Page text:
The Senate confirmed Alberto Gonzales yesterday as the new attorney general, despite considerable opposition from Democrats.
Just six Democrats crossed the aisle to join Republicans in the 60-36 vote that came late yesterday after several days of acerbic debate over Mr. Gonzales’ tenure as chief White House counsel. He is the first Hispanic U.S. Attorney General.
“His life story is inspiring and another shining example of how the American dream can be reality for all who are willing to work for it,” said Senate Majority Leader Bill Frist, Tennessee Republican. “But more importantly, I’m pleased by today’s confirmation because Judge Gonzales is the right man for the job.”
Vice President Dick Cheney swore in Mr. Gonzales as the nation’s 80th attorney general in a private White House ceremony last night. President Bush congratulated Mr. Gonzales by phone from a trip to North Dakota and Montana.
Mr. Gonzales is the grandson of Mexican migrant workers and served as general counsel to Mr. Bush when he was governor of Texas. Mr. Bush later appointed him to the Texas Supreme Court and tapped him as his chief White House counsel after Mr. Bush was elected president.
For the most part, the Senate debate centered on torture, which some Democrats say the Bush administration has condoned — even encouraged — under the legal guidance of Mr. Gonzales.
Senate Minority Whip Richard J. Durbin, Illinois Democrat, said Mr. Gonzales’ background is nothing short of inspiring.
“But this debate is not about Mr. Gonzales’ life story,” he said. “This debate is about whether, in the age of terrorism, America will continue to be a nation based on the rule of law or whether we — out of fear — abandon time-tested values.
“Our conduct has been called into question around the world,” Mr. Durbin said. “Our moral standing has been challenged. And now, we are being asked to promote a man who was at the center of the debate over secretive policies that created an environment that led to Abu Ghraib.”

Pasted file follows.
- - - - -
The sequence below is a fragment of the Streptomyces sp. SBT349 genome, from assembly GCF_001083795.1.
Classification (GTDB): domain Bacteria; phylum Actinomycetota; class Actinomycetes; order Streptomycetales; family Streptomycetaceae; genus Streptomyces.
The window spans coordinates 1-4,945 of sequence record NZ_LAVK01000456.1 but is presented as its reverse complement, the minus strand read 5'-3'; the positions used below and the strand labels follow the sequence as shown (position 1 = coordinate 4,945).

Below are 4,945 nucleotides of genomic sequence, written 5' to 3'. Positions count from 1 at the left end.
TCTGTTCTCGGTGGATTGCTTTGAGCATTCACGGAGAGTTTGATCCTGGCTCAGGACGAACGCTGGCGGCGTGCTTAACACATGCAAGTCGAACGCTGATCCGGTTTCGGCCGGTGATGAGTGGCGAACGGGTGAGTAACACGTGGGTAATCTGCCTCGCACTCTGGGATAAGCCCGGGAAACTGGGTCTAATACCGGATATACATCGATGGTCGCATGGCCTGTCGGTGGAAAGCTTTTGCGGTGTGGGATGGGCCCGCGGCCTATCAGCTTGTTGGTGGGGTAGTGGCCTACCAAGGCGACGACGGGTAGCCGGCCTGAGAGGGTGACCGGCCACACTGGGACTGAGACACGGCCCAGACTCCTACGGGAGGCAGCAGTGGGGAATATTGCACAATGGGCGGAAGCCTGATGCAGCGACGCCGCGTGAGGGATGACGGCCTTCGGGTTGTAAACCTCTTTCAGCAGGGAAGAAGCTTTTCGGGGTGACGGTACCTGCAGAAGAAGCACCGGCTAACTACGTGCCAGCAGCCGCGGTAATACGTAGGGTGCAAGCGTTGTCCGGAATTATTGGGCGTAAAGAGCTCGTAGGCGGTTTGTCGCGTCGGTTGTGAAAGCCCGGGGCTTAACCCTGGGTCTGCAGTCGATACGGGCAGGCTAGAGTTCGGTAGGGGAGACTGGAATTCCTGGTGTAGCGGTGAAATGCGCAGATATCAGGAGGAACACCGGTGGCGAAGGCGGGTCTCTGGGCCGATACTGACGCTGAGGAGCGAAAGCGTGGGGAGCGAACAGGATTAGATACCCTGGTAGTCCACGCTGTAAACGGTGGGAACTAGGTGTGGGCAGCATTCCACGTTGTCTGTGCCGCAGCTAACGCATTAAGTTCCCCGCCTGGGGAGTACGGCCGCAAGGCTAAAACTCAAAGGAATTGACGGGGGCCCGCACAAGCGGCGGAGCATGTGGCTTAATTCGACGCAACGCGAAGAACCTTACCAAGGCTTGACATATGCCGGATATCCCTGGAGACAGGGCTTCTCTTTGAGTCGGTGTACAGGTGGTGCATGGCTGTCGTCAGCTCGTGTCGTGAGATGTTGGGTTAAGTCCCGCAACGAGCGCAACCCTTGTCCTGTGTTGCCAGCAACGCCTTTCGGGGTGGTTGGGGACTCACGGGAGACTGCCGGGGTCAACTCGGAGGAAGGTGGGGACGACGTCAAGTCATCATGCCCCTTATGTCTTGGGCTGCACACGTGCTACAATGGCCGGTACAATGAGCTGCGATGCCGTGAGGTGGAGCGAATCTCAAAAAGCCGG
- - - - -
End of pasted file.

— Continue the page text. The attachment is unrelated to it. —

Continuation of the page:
Republicans say Mr. Gonzales can’t be blamed for the abuses at the Abu Ghraib prison in Iraq. For instance, they say, he didn’t write the primary memo cited by Democrats as giving the green light to torture.
Sen. Arlen Specter, Pennsylvania Republican and chairman of the Senate Judiciary Committee, said it has been “a long month” for Mr. Gonzales.
“What is striking to me is how little there has been about the 49 years of this man’s life, contrasted with a few memos where the contents have been grossly distorted,” he said just before the vote yesterday. “This is a man who has an extraordinary record, but it hasn’t been the subject of analysis or discussion here today.”
The debate became quite personal at times.
Minority Leader Harry Reid, Nevada Democrat, yesterday read passages from a memoir by Sen. John McCain, Arizona Republican and a Navy pilot during the Vietnam War, who suffered brutal torture at the hands of North Vietnamese as a prisoner of war.
“It’s an awful thing, solitary,” he read from “Faith of My Fathers,” Mr. McCain’s account of his more than five years in captivity. “It crushes your spirit and weakens your resistance more effectively than any other form of mistreatment. Having no one else to rely on to share confidences with, to seek counsel from, you begin to doubt your judgment and your courage.”